Hundreds of Hong Kong police officers descended upon the offices of leading pro-democracy newspaper Apple Daily on Thursday, arresting its editor in chief and four other senior executives on charges of violating the island’s Beijing-imposed “national security law” by “colluding” with foreign powers.
Apple Daily founder Jimmy Lai is already in prison, having been sentenced to 14 months in May and then “re-arrested” and given additional time after he was jailed. Lai was originally sentenced for participating in “unauthorized” protests in 2019. He was given additional time for “colluding with foreign forces” to help twelve refugees attempt to escape to Taiwan by boat in August 2020.
Police arrested five Apple Daily executives in the Thursday raid, including Editor-in-Chief Ryan Law; Associate Publishers Chan Pui-man and Cheung Chi-wai; Cheung Kim-hung, CEO of publisher Next Digital; and Next Digital’s chief operating officer, Royston Chow.
A Hong Kong security official said the raid, which involved about 500 police officers, was launched in response to some 30 articles published by Apple Daily since 2019 that supposedly provided “strong evidence” of foreign collusion because they urged sanctions against the Chinese government for human rights abuses.
Officials said they froze $2.3 million in assets belonging to Apple Daily and affiliated companies in concert with the raid. Apple Daily said these assets included dozens of computers loaded with “considerable journalistic materials.”
China’s state-run Global Times approvingly quoted an Orwellian statement from the Chinese government that insisted the communists would respect Hong Kong’s limited autonomy and the free-speech rights guaranteed to its citizens as long as they do not jeopardize national security by criticizing the government:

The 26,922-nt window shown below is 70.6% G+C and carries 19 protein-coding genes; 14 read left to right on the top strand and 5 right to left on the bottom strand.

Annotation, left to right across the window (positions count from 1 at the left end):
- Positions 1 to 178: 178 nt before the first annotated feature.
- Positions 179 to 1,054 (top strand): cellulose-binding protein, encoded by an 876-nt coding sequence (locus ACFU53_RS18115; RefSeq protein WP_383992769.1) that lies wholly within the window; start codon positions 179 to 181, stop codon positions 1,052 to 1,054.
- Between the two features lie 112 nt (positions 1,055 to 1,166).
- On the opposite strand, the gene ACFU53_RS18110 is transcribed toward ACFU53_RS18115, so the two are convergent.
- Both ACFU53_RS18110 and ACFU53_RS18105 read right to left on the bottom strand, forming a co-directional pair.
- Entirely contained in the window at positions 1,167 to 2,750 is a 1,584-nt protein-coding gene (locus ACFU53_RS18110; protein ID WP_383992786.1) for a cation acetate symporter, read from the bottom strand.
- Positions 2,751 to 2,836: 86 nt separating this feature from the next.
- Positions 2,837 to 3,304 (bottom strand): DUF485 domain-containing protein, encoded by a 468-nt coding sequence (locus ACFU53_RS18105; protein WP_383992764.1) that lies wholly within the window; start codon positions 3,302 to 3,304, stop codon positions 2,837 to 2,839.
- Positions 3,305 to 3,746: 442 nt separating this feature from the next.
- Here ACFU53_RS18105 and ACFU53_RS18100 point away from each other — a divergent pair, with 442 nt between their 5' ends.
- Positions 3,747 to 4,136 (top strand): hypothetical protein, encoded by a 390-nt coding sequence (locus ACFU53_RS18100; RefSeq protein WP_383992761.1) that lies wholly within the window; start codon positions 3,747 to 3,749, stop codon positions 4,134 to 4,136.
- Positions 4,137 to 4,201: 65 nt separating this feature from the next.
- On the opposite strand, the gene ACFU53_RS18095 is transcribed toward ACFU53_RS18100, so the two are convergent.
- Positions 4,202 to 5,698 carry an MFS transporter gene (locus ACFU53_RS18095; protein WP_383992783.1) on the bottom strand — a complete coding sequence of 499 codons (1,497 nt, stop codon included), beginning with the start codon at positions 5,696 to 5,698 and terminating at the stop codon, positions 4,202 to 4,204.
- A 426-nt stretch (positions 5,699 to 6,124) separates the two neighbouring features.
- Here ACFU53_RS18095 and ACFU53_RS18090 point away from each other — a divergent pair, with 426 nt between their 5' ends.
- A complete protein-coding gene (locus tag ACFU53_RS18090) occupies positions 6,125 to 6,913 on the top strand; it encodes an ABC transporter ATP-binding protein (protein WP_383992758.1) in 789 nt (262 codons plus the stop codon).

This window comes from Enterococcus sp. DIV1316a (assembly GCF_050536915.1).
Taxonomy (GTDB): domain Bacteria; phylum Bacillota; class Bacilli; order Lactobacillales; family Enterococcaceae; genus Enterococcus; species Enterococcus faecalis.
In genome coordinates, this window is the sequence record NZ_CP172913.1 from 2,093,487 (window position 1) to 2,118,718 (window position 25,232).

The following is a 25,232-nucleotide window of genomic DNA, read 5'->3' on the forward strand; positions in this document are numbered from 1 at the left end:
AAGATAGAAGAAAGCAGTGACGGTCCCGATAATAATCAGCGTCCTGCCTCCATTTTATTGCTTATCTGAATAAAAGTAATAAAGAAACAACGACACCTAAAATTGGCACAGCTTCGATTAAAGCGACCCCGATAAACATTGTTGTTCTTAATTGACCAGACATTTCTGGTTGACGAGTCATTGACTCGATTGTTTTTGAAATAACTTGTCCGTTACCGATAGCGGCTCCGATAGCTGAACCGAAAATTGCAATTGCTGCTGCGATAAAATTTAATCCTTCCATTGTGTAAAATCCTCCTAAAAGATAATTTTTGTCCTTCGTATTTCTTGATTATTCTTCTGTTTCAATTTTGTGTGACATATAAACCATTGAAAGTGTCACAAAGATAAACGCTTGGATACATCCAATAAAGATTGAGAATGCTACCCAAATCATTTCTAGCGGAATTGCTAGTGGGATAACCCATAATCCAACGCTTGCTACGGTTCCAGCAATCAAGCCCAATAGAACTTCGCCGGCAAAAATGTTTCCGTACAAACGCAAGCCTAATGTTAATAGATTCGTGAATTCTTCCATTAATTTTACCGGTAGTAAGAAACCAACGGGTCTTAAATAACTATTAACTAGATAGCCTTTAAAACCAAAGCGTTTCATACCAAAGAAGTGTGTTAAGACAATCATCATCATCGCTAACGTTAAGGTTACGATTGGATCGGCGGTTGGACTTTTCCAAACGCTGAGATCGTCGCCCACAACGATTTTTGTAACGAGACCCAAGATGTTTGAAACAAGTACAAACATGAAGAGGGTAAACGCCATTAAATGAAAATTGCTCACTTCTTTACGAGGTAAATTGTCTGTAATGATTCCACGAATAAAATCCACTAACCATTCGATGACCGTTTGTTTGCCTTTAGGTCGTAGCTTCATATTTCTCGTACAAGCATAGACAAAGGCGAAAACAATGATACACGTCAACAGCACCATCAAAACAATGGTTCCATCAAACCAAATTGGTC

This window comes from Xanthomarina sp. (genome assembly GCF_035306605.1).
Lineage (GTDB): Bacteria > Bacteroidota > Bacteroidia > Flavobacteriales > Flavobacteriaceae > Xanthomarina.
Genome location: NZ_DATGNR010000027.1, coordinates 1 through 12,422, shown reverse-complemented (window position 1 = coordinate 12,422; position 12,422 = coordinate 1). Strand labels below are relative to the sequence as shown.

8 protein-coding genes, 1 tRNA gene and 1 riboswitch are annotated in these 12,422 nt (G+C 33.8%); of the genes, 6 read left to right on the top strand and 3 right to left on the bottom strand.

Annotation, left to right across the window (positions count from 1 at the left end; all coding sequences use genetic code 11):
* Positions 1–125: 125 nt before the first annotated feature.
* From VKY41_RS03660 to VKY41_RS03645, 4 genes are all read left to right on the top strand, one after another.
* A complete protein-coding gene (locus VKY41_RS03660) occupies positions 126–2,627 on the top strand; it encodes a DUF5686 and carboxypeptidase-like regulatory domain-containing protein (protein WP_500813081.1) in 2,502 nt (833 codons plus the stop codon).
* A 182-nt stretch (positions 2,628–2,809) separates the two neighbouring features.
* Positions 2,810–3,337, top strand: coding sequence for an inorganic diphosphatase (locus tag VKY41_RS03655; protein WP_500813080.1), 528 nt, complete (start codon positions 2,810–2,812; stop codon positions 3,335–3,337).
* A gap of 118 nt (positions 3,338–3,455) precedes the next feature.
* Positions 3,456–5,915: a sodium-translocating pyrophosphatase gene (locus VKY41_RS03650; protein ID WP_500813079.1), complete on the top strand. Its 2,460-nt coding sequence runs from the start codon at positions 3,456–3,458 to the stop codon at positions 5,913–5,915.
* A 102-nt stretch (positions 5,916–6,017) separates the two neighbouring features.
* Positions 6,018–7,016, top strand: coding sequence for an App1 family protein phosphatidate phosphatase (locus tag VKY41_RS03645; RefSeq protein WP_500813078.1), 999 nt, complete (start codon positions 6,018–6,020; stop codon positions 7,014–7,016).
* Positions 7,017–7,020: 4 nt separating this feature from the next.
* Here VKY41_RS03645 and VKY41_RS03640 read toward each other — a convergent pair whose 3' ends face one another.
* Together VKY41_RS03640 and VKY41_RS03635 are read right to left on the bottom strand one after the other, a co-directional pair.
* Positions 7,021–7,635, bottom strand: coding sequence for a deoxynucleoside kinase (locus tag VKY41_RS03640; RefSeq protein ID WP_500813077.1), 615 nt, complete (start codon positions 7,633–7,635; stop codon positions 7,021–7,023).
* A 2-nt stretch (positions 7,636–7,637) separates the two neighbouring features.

The statement stressed that the Basic Law guarantees Hong Kong residents can enjoy freedom of speech, press and publication, but none of the rights and freedoms are borderless, and cannot cross the bottom line of national security, which is also a clear stipulation of relevant international conventions and a general rule in the legal practices of various countries.
Hong Kong is a society under rule of law. Everyone is equal, including media organizations. The freedom of the press is not a “shield” for illegal acts, the Liaison Office said.
Apple Daily responded to the raid with a grimly defiant letter to its readers that vowed to resist the “unprecedented crackdown by the regime.”
“This is the worst of times in Hong Kong,” the editorial said. “Hong Kong’s press freedom is now hanging by a thread.”
The editors denied there was anything criminal or seditious about the reporting that triggered the punitive raid:
History will pass judgement on today’s accusations against Apple Daily. In an era where the regime can draw arbitrary red lines, the staff of Apple Daily will remain in their positions and report the truth for Hong Kong people in a legal, reasonable and fair manner.
The responses of other countries and agencies to the situation in Hong Kong and China are facts disclosed to the public and visible to the world. Reporting them truthfully to Hong Kong people is to realize the promise we made in the editorial of our first edition: “We have confidence in the penetrating power of information technology because we believe darkness will not overcome the light. Whether it is Hong Kong or any corner of the world, the penetrating power of the media is the greatest guarantee of freedom and stability.”
“We will continue to persist as Hongkongers and live up to the expectations so that we have no regrets to our readers and the times we are in,” the editors declared.
Another Apple Daily article on Thursday quoted Jamestown Foundation senior fellow Willy Lam speculating the paper was raided to impress Beijing with the “political achievements” of its Hong Kong puppet government ahead of the Chinese Communist Party’s centennial in July.
The first anniversary of the draconian “national security law” arrives at the end of June, and Apple Daily’s 26th anniversary is only three days away. Lam thought the timing was propitious for Hong Kong government to demonstrate its enthusiasm for the national security law, “in the hope that Beijing will be satisfied with its efficiency.”
The raid will certainly also have a powerful “chilling effect” on other Hong Kong publications by demonstrating that “they cannot challenge the authority of the Hong Kong government and especially that of the central government,” as Lam put it.
Another troubling observation about the raid came from opposition Civic Party chairman Alan Leong, who said the national security law has become a self-contained legal system running in “parallel” to common law, a “one-stop shop” with its own enforcers and judges.